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Bill banning child marriage fails in Pakistan after it’s deemed ‘un-Islamic’

Bill banning child marriage fails in Pakistan after it’s deemed ‘un-Islamic’

By Ishaan Tharoor For The Washington Post

Pakistani lawmakers had to withdraw a bill aimed at curbing the practice of child marriage after a prominent religious body declared the legislation un-Islamic.

The bill, which proposed raising the marriage age for females from 16 to 18, also called for harsher penalties for those who would arrange marriages involving children. Despite the laws in place, child marriages, particularly involving young female brides, are common in parts of the country. It's estimated that some 20 percent of girls in the country are married before they turn 18.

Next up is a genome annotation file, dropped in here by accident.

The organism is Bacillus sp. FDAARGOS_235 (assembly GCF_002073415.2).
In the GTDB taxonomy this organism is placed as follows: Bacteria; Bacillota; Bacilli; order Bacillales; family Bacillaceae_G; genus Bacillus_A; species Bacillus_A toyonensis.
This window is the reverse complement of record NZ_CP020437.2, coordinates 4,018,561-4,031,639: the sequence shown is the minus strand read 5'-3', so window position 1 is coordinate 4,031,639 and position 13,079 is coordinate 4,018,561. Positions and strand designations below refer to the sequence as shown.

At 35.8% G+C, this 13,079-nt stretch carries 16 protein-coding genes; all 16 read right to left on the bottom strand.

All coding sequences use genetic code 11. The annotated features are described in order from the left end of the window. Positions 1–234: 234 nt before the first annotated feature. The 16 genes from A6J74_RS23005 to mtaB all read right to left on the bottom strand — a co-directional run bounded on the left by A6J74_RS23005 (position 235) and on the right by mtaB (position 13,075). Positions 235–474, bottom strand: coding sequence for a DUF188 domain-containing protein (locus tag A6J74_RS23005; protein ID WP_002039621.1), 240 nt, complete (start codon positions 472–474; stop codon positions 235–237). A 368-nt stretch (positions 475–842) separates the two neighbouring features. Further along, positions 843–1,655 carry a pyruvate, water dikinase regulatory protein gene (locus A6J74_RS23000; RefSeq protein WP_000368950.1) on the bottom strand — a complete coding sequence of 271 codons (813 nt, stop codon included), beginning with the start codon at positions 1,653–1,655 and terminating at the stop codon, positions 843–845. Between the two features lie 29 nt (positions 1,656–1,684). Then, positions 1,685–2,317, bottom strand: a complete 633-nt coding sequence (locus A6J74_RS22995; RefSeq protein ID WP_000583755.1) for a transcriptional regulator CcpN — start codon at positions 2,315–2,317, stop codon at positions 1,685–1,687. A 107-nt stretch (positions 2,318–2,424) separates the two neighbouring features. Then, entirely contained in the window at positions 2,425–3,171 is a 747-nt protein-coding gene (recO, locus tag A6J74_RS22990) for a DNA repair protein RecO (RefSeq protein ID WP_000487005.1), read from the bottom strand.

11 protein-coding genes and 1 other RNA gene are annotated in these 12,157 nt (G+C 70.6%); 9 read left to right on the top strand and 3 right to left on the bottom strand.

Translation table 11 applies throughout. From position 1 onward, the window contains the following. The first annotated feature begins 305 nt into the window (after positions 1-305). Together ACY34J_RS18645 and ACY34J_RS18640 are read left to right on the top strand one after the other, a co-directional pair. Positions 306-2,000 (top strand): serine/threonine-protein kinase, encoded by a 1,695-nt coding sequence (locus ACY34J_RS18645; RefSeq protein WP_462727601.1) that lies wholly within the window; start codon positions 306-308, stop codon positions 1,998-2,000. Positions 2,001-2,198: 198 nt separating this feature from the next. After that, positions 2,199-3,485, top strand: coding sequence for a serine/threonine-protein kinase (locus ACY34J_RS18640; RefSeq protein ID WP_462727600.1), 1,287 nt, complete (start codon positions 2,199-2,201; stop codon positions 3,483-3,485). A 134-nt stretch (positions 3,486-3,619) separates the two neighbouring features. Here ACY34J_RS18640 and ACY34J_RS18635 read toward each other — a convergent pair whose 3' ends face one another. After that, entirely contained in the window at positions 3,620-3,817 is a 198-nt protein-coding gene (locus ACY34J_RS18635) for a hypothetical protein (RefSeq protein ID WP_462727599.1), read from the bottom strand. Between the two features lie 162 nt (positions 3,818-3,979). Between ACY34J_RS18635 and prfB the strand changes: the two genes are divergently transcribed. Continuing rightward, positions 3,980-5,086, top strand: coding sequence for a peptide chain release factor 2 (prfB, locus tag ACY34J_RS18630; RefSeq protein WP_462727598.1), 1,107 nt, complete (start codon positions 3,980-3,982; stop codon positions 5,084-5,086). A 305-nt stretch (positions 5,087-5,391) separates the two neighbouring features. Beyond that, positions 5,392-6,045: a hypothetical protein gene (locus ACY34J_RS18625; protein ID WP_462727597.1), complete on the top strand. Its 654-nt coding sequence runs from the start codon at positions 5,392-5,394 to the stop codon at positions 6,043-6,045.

But the Council of Islamic Ideology, a constitutional body which gives advice to parliament on the compatibility of laws with Sharia, appeared to slap down the legislation after deeming it "un-Islamic" and "blasphemous," according to Agence France Presse. It had already handed down a similar ruling in 2014.

The council has garnered opprobrium in the past. In 2013, reports AFP, "it suggested making DNA inadmissible evidence in rape cases, instead calling for the revival of an Islamic law that makes it mandatory for a survivor to provide four witnesses to back their claims."

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